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Life and Activities of Ancient Coptic Monks and Nuns

Shenoute’s monastery was a “koinobion” — a monastery of the common life. In ancient times, a koinobitic monastery was a highly organized community of monks who worked together, ate together, and prayed together. The monastery provided spiritual direction, written rules and policies, and an elaborate chain of command. It was economically self-sufficient. The White Monastery was one of the very earliest koinobitic monasteries.

Shenoute was the leader of a federation consisting of three monastic communities: two monasteries for men and a nunnery for women. With only a few exceptions, the monks and nuns had no contact with one another; the White and Red Monasteries contained only men. Each of the three communities was headed by an abbot or abbotess, who received orders from Shenoute. Each community — the two monasteries and the nunnery — was surrounded by an enclosure wall and operated more or less independently. Each contained a number of dormitory buildings called “houses”; each house was headed by a housemaster or housemistress, who provided both administrative and spiritual guidance to the monks or nuns. The houses contained “cells” (rooms) where the monks or nuns lived. They also contained an assembly room for weaving and prayer, and workshops. Besides the houses, other important buildings in each congregation were: a central dining hall, a kitchen, an infirmary, an infirmary kitchen, a bakery, a central storage building, the church, a library and scriptorium, a gate house, workshops, and a laundry. Outside the walls were fields, vegetable gardens, palm groves, and fruit orchards, with their farm animals, equipment, and irrigation systems. These details are known from the writings of Shenoute; as archaeologists excavate the physical remains of the monastery, part of the scholars’ task is to compare the archaeological discoveries with Shenoute’s description of the monastery.

The monastic population of each congregation contained a wide range of people: not only mature adults but also young children, adolescents, the simple, and the elderly. Special arrangements were made to care for each group according to their abilities and needs. The routine life of each monk or nun was carefully regulated by rules, policies, and traditions — including how they walked, talked, dressed, ate, prayed, and what they were to think about. Their style of life was very disciplined and ascetic. Monks or nuns had to follow a daily schedule, which was signaled by the ringing of wooden bells:

Before dawn: a meeting in each congregation of all the houses, for prayer and weaving
6 a.m.: a session of prayer and weaving in each of the houses
9 a.m.: a session of prayer and weaving in each of the houses
12 noon: a communal meal for all the houses together
3 a.m.: a session of prayer and weaving in each of the houses
Evening: a meeting in each congregation of all the houses, for prayer and weaving

In between these events, they either worked and prayed alone in their cells or performed tasks assigned to them by their housemaster or housemistress. The monks or nuns in each congregation shared a communal meal at midday, consisting of bread and a strictly vegetarian diet with no milk products, fish, or wine. At night, they ate a simple meal alone in their room. Special fast days were observed on Wednesday and Friday. The mass was celebrated twice a week, on Saturday evening and on Sunday morning early. Sick monks or nuns received expert medical care from male or female monastic doctors. Professional nursing care was provided in the infirmary, and richer food could be medically prescribed for the sick. Visitors to the monastery were housed and fed in a special place near the main gate.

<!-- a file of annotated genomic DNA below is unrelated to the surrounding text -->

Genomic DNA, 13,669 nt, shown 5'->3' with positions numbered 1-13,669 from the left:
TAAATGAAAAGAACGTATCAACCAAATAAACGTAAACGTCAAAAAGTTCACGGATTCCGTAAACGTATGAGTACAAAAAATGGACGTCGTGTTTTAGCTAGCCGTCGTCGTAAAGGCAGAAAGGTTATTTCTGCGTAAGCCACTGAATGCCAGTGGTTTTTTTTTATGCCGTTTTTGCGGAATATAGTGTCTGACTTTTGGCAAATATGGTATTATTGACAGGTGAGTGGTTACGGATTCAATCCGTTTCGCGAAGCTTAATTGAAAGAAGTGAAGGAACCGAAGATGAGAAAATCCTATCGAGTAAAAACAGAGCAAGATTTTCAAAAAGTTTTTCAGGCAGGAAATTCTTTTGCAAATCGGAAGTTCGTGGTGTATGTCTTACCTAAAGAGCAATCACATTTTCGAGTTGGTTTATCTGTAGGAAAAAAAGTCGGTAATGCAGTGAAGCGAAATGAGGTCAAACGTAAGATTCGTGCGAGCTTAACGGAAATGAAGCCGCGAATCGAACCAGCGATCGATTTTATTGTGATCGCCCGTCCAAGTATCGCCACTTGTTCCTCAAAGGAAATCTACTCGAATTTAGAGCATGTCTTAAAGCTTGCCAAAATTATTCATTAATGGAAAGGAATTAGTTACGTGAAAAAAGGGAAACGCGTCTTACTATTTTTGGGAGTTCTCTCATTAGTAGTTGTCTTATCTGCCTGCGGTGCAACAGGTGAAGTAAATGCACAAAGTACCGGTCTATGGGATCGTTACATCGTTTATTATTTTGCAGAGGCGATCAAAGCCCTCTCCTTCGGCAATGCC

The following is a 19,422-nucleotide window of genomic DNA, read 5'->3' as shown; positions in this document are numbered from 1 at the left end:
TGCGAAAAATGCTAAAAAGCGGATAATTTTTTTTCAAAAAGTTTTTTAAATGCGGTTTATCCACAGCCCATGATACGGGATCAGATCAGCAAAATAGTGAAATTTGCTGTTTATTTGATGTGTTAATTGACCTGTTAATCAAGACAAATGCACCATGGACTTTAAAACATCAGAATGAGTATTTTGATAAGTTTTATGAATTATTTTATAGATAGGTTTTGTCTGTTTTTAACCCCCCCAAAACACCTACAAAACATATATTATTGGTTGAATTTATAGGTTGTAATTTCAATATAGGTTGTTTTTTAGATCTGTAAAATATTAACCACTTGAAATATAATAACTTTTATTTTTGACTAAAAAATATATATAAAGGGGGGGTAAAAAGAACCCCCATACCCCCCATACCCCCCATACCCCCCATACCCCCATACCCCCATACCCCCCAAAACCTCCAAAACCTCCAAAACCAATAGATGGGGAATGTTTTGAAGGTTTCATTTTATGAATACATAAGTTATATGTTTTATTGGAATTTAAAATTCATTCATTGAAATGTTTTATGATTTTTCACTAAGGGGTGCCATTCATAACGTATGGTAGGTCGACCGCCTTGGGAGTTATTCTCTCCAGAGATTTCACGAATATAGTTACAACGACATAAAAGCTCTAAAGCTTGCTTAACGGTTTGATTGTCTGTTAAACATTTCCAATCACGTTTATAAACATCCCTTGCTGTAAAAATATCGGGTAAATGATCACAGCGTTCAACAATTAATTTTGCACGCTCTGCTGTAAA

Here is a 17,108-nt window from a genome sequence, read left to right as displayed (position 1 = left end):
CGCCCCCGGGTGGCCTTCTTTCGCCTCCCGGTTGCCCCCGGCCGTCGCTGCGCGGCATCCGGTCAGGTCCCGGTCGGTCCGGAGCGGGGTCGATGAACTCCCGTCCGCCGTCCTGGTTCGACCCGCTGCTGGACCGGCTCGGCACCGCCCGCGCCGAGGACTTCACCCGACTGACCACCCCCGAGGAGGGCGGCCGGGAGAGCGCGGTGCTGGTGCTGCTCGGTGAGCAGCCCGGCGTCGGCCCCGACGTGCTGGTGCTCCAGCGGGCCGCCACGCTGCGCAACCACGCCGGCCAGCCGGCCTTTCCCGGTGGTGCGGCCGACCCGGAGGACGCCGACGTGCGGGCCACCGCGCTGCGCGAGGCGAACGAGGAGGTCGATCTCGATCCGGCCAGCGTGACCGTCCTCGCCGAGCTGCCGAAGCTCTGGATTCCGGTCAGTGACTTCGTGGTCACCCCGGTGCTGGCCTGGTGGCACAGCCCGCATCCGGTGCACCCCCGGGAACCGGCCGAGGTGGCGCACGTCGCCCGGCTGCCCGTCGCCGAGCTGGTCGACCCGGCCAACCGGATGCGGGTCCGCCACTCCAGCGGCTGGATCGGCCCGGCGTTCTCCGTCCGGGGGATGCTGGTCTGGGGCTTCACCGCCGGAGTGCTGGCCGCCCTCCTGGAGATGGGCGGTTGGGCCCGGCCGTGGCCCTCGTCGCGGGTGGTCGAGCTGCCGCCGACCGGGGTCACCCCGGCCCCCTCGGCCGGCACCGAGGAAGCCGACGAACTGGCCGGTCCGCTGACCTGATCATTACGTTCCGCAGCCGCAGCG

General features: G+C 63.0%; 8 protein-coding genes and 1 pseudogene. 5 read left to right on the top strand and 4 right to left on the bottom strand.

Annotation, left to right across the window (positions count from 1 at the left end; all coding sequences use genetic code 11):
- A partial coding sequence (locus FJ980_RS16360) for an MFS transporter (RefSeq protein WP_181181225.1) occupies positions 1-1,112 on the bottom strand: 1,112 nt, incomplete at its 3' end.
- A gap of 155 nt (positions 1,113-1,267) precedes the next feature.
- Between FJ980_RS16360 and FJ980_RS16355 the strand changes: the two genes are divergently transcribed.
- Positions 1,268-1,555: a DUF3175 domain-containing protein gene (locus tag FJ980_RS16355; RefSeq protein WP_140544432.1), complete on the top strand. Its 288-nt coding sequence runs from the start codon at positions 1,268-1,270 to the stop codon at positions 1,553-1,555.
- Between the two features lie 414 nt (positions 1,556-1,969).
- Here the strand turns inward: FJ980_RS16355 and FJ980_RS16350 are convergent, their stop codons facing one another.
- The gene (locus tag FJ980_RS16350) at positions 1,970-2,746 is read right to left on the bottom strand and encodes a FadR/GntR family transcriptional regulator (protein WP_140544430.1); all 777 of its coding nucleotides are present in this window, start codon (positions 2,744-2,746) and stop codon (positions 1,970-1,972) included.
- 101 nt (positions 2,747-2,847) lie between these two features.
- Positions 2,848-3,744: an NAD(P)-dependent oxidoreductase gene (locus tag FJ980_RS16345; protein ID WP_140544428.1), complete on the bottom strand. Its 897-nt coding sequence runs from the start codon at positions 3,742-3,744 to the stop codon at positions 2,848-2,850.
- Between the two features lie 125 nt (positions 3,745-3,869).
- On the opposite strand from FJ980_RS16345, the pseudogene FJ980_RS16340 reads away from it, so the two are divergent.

The federation was nearly self-sufficient, like a large farm estate. Because they produced a surplus, the monks and nuns were able to buy or barter for materials and services that the federation could not itself produce. Surplus products of the two men’s monasteries were plait work (baskets, mats, rope), sacks, and books; the nunnery produced woven goods of wool and flax.

Select biography

Besa, St. The Life of Shenoute. Translated by David N. Bell. Kalamazoo [Michigan, USA] 1983.

Coquin, René-Georges. “Dayr Anbā Shinūdah: History.” The Coptic Encyclopedia. New York 1991. Volume 3, pp. 761–66.

Emmel, Stephen. Shenoute’s Literary Corpus. 2 volumes. Louvain 2004.

Grossmann, Peter. “Dayr Anbā Shinūdah: Architecture.” The Coptic Encyclopedia. New York 1991. Volume 3, pp. 766–69.

Grossmann, Peter. Christliche Architektur in Ägypten. Leiden 2002.

Grossmann, Peter, Darlene Brooks-Hedstrom, Mohammed Abdal-Rassul, and Elizabeth Bolman. “The Excavation in the Monastery of Apa Shenute (Dayr Anba Shinuda) at Suhag: With an Appendix on Documentary Photography at the Monasteries of Anba Shinuda and Anba Bishoi, Suhag.” Dumbarton Oaks Papers. Volume 58 (2004), pp. 371–99.

Krawiec, Rebecca. Shenoute and the Women of the White Monastery. Oxford 2002.

Layton, Bentley. “Rules, Patterns, and the Exercise of Power in Shenoute’s Monastery: The Problem of World Replacement and Identity Maintenance.” Journal of Early Christian Studies 15 (2007), pp. 45–73.

Layton, Bentley. “Social Structure and Food Consumption in an Early Christian Monastery: The Evidence of Shenoute’s Canons and the White Monastery Federation A.D. 385–465.” Le Muséon 115 (2002), pp. 25–55.

Leipoldt, Johannes. Shenute von Atripe und die Entstehung des national ägyptischen Christentums. Leipzig 1903.

Monneret de Villard, Ugo. Les couvents près de Sohag. 2 volumes. Milan 1925, 1926.

Shenoute, St. Canons. Books 1–9. Discourses. Books 1–8. Text in Coptic. Stephen Emmel, general editor. In preparation. To appear in Corpus Scriptorum Orientalium Christianorum (Leuven).